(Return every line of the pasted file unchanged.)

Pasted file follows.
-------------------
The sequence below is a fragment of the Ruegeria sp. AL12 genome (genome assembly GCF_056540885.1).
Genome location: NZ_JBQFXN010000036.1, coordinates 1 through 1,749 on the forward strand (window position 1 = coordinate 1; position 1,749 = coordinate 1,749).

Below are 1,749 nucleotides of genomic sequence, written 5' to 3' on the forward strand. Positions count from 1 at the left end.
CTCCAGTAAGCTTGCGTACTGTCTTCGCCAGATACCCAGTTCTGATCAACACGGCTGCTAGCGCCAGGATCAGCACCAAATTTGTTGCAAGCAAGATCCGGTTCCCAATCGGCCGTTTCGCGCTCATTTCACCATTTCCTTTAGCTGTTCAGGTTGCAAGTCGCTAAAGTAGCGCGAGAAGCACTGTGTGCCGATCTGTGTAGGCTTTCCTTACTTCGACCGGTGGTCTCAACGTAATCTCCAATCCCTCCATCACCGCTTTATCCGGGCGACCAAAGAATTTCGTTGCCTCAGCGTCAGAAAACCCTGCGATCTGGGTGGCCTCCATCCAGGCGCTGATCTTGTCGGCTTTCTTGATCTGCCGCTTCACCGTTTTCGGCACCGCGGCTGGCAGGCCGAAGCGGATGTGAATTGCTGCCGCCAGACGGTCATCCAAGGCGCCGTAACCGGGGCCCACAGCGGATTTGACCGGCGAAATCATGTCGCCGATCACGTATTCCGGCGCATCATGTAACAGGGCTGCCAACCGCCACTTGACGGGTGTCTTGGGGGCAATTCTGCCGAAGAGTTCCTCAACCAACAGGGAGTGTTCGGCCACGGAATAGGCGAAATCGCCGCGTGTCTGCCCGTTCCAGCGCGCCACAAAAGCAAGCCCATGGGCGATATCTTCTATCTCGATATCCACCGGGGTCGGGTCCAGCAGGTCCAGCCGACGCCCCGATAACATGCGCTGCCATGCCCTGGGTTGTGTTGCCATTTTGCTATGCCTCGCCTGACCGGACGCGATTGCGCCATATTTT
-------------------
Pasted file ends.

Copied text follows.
The sequence below is a fragment of the Ruegeria sp. AL12 genome (genome assembly GCF_056540885.1).
Genome location: NZ_JBQFXN010000036.1, coordinates 1 through 1,749 on the forward strand (window position 1 = coordinate 1; position 1,749 = coordinate 1,749).

Below are 1,749 nucleotides of genomic sequence, written 5' to 3' on the forward strand. Positions count from 1 at the left end.
CTCCAGTAAGCTTGCGTACTGTCTTCGCCAGATACCCAGTTCTGATCAACACGGCTGCTAGCGCCAGGATCAGCACCAAATTTGTTGCAAGCAAGATCCGGTTCCCAATCGGCCGTTTCGCGCTCATTTCACCATTTCCTTTAGCTGTTCAGGTTGCAAGTCGCTAAAGTAGCGCGAGAAGCACTGTGTGCCGATCTGTGTAGGCTTTCCTTACTTCGACCGGTGGTCTCAACGTAATCTCCAATCCCTCCATCACCGCTTTATCCGGGCGACCAAAGAATTTCGTTGCCTCAGCGTCAGAAAACCCTGCGATCTGGGTGGCCTCCATCCAGGCGCTGATCTTGTCGGCTTTCTTGATCTGCCGCTTCACCGTTTTCGGCACCGCGGCTGGCAGGCCGAAGCGGATGTGAATTGCTGCCGCCAGACGGTCATCCAAGGCGCCGTAACCGGGGCCCACAGCGGATTTGACCGGCGAAATCATGTCGCCGATCACGTATTCCGGCGCATCATGTAACAGGGCTGCCAACCGCCACTTGACGGGTGTCTTGGGGGCAATTCTGCCGAAGAGTTCCTCAACCAACAGGGAGTGTTCGGCCACGGAATAGGCGAAATCGCCGCGTGTCTGCCCGTTCCAGCGCGCCACAAAAGCAAGCCCATGGGCGATATCTTCTATCTCGATATCCACCGGGGTCGGGTCCAGCAGGTCCAGCCGACGCCCCGATAACATGCGCTGCCATGCCCTGGGTTGTGTTGCCATTTTGCTATGCCTCGCCTGACCGGACGCGATTGCGCCATATTTT